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RENOVA users - Help!
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TOPIC: RENOVA users - Help!

RENOVA users - Help! 3 years ago #5447

In March, my doctor prescribed Renova for my face discoloration. I have patches in the usual "melasma" spots: upper lip, middle of forehead, cheeks, nose. I've used the Renova every night, and I'm applying about twice as much as the "pea" size, because the "pea" size seemed to barely cover my face. I haven't had anything resembling what I've read about Renova reactions.

It's now almost July. I looked in the mirror this morning and I had to admit what I'd been suspecting. The discoloration is markedly worse. The patches are much bigger, and there are different shades of brown. My skin is very smooth, and healthy-looking, except for my skintone. It used to bother me, but I never used "full-coverage" foundations or concealers. Now I have to use heavier coverage or I look ashy.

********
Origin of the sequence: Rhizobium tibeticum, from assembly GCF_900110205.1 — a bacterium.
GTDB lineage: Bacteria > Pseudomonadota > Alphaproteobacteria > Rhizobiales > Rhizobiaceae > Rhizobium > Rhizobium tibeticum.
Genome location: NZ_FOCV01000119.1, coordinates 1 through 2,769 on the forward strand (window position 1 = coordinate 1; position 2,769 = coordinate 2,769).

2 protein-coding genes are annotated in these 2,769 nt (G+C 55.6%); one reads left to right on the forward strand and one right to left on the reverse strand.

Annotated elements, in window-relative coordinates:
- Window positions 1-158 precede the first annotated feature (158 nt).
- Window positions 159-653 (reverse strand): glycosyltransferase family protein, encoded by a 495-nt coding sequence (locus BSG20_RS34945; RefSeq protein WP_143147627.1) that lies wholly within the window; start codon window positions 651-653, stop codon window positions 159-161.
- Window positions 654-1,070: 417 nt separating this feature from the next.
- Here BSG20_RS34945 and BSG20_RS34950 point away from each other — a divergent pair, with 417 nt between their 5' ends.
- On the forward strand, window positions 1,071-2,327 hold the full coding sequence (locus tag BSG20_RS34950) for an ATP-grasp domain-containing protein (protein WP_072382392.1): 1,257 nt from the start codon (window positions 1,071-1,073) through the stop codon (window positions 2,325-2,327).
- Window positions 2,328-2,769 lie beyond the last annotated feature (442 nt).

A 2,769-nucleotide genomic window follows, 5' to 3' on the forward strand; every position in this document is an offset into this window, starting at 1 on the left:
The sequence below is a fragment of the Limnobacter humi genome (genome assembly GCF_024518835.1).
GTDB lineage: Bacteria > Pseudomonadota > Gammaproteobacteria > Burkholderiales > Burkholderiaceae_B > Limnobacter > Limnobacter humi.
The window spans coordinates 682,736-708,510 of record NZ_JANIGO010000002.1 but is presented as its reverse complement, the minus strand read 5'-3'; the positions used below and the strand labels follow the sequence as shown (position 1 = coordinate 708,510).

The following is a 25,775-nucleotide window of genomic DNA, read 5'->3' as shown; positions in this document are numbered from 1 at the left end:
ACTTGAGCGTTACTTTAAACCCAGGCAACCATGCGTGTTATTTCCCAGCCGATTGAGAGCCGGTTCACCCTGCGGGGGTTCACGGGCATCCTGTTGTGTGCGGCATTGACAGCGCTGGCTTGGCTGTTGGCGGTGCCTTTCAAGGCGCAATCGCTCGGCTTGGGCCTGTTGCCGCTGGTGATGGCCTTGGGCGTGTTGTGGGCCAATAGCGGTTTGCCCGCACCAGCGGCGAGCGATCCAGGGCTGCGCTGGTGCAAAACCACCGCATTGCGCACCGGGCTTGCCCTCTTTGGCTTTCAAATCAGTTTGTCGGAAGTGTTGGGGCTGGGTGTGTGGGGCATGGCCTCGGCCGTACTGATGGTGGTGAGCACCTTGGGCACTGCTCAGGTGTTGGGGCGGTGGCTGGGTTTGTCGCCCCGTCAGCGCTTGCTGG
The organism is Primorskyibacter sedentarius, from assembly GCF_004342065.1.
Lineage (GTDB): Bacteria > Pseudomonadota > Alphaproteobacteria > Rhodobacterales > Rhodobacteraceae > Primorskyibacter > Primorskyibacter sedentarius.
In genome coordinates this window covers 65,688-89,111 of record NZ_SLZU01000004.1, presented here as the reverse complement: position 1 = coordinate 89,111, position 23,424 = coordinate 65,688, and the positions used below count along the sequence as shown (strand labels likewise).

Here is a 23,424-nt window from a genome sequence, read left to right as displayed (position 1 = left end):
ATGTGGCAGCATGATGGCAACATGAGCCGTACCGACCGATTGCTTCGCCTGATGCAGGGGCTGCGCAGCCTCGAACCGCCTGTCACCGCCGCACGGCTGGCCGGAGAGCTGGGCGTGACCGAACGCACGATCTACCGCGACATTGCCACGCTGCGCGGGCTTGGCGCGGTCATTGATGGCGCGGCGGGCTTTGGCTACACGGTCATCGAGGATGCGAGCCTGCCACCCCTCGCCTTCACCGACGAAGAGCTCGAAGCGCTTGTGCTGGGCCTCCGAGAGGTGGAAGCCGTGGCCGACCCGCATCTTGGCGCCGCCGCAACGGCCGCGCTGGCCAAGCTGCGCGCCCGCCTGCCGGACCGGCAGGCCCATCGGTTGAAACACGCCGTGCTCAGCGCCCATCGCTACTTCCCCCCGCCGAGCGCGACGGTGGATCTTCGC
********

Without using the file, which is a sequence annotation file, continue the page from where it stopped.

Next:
Outdoors I use SPF30 PA+++, and indoors I use SPF 20 Skin Cancer Foundation approved sunscreen. Every day.

I live in Southern California, and this summer we're vacationing in Florida, Arizona, Hawaii, and Las Vegas. I LOVE the sun - but I am manic about sunscreen usage. I'm wondering if I should discontinue Renova, for the time being, and, if so, what is a good summertime skin treatment? I love Arcona Vitamin A Serum, but it has retinol and glycolic acid, so, perhaps, that would only make matters worse.

Thx!
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RENOVA users - Help! 3 years ago #39573

In March, my doctor prescribed Renova for my face discoloration. I have patches in the usual "melasma" spots: upper lip, middle of forehead, cheeks, nose. I've used the Renova every night, and I'm applying about twice as much as the "pea" size, because the "pea" size seemed to barely cover my face. I haven't had anything resembling what I've read about Renova reactions.

It's now almost July. I looked in the mirror this morning and I had to admit what I'd been suspecting. The discoloration is markedly worse. The patches are much bigger, and there are different shades of brown. My skin is very smooth, and healthy-looking, except for my skintone. It used to bother me, but I never used "full-coverage" foundations or concealers. Now I have to use heavier coverage or I look ashy.

Outdoors I use SPF30 PA+++, and indoors I use SPF 20 Skin Cancer Foundation approved sunscreen. Every day.